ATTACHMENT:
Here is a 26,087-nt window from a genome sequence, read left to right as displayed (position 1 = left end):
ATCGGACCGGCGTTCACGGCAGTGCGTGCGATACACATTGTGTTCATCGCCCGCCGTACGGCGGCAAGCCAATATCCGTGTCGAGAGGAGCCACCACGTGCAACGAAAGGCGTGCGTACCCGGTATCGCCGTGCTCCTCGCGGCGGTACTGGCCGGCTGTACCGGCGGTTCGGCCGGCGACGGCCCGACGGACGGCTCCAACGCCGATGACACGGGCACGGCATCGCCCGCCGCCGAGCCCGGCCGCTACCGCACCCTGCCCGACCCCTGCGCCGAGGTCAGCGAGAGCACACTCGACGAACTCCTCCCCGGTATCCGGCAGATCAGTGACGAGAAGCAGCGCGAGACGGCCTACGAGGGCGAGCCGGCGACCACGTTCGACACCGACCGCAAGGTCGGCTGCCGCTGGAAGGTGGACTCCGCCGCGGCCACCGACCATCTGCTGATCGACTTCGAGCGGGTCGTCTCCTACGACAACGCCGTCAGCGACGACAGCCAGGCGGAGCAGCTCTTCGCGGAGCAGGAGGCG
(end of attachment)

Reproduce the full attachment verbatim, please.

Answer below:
Here is a 26,087-nt window from a genome sequence, read left to right as displayed (position 1 = left end):
ATCGGACCGGCGTTCACGGCAGTGCGTGCGATACACATTGTGTTCATCGCCCGCCGTACGGCGGCAAGCCAATATCCGTGTCGAGAGGAGCCACCACGTGCAACGAAAGGCGTGCGTACCCGGTATCGCCGTGCTCCTCGCGGCGGTACTGGCCGGCTGTACCGGCGGTTCGGCCGGCGACGGCCCGACGGACGGCTCCAACGCCGATGACACGGGCACGGCATCGCCCGCCGCCGAGCCCGGCCGCTACCGCACCCTGCCCGACCCCTGCGCCGAGGTCAGCGAGAGCACACTCGACGAACTCCTCCCCGGTATCCGGCAGATCAGTGACGAGAAGCAGCGCGAGACGGCCTACGAGGGCGAGCCGGCGACCACGTTCGACACCGACCGCAAGGTCGGCTGCCGCTGGAAGGTGGACTCCGCCGCGGCCACCGACCATCTGCTGATCGACTTCGAGCGGGTCGTCTCCTACGACAACGCCGTCAGCGACGACAGCCAGGCGGAGCAGCTCTTCGCGGAGCAGGAGGCG